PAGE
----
“In some circles, data is a four-letter word,” he added. “You’ve got to be pragmatic. You’ve got to offer real solutions. We can all speak into an echo chamber and get back the echo we want.”

A heavy lift

Reaching agreement on solutions requires addressing scientific, regulatory and political issues that are not close to being resolved, said Peter Fox-Penner, director of the Boston University Institute for Sustainable Energy and author of the book “Power After Carbon.”

In his book, Fox-Penner cautioned that storing billions of tons of carbon emitted from power and industrial plants will require massive investments in safe pipeline and storage infrastructure. “No government has the capacity to make this sort of investment, and private developers require a regulatory framework and project economics” that give investors the confidence to commit huge sums, he wrote.

Fox-Penner cites a Stanford University study calculating that U.S. electricity demand could be met solely by wind and solar power with battery backup. But the amount of the renewable resources would have to grow to two or three times peak U.S. demand. There would have to be no limits on transmission construction connecting the wind and solar plants to customers, he noted, and there would need to be enough storage capacity to meet between 12 hours’ and a month’s worth of demand.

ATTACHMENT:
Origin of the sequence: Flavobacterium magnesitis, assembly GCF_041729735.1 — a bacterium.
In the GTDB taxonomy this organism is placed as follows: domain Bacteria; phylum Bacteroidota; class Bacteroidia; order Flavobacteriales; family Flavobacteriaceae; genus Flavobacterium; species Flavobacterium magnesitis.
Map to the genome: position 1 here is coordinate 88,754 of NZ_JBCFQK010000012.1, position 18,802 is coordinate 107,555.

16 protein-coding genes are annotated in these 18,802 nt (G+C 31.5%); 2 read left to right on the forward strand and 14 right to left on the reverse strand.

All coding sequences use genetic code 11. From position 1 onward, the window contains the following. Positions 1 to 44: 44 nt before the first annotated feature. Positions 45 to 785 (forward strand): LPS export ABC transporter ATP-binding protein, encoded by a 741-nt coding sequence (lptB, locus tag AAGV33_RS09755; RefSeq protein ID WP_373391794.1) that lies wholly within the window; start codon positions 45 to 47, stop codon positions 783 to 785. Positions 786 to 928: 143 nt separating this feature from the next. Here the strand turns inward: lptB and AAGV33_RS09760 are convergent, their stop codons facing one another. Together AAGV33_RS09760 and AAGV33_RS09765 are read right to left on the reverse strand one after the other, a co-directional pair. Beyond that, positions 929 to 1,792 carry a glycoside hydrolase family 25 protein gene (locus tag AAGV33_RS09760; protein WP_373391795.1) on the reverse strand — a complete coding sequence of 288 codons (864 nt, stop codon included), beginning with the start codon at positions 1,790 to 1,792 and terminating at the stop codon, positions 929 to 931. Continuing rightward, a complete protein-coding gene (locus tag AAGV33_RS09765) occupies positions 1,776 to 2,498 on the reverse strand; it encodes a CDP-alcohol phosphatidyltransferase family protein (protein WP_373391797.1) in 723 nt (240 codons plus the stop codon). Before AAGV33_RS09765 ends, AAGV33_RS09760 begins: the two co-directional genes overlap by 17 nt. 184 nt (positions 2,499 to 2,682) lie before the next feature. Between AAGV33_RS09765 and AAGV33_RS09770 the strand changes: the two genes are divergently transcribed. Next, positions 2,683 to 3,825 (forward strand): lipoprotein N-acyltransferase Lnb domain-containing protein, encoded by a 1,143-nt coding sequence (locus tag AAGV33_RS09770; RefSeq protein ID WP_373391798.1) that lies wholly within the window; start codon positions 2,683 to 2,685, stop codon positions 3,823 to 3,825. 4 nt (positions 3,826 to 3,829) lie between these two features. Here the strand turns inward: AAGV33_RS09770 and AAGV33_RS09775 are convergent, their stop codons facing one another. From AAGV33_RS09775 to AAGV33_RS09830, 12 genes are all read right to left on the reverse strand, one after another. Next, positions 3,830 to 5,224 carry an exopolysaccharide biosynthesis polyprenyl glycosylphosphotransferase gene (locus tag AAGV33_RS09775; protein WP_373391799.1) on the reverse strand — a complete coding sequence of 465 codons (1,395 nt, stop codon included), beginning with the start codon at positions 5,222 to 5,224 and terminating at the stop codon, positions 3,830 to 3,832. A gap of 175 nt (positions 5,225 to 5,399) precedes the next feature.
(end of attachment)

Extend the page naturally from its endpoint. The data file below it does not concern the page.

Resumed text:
“These assumptions represent gigantic leaps of faith,” Fox-Penner wrote.

Biden, in his climate policy platform, sets the goal of a zero-carbon electricity sector by 2035. The leap that represents is detailed in the “2035 Report” by the Goldman School of Public Policy at the University of California, Berkeley.

The study’s authors calculate that moving the U.S. grid to 90% zero-carbon electricity by 2035 is achievable at a reasonable cost and would create the equivalent of 29 million full-time jobs between now and 2035.

“To achieve the 90% clean case by 2035, 1,100 gigawatts of new wind and solar generation must be built,” about equal to the entire U.S. electric power generating capacity today, according to the Berkeley analysts. “Although challenging, a renewable energy build-out of this magnitude is feasible with the right supporting policies in place.”

The build-out would average about 70 GW of wind and solar per year, the authors said. Although that’s multiples of what’s being built today, they said there is a precedent for that scale of development in the 65 GW of new natural gas capacity built in 2002.

Under the 90% scenario, all existing coal plants are retired by 2035, and no new fossil fuel plants are built beyond the ones now under construction. Their plan retains a majority of current natural gas generation as backup. “Our 90% clean [formula] is 70% wind and solar, 20% hydro and nuclear, and 10% gas (on an annual energy basis), but we left enough gas capacity around to handle low wind/solar times,” said one of the report authors, Ric O’Connell, executive director of GridLab, a research and analysis group on grid transformation.

Fox-Penner said the tension between competing scenarios is not a problem. It can lead to answers.

Pushing the nation’s energy sector and the economy through such a massive transformation will require trade-offs by advocates for various solutions, Fox-Penner wrote. “Where we must make explicit trade-offs, they should be based on a thorough, transparent evaluation of the public interest,” he said.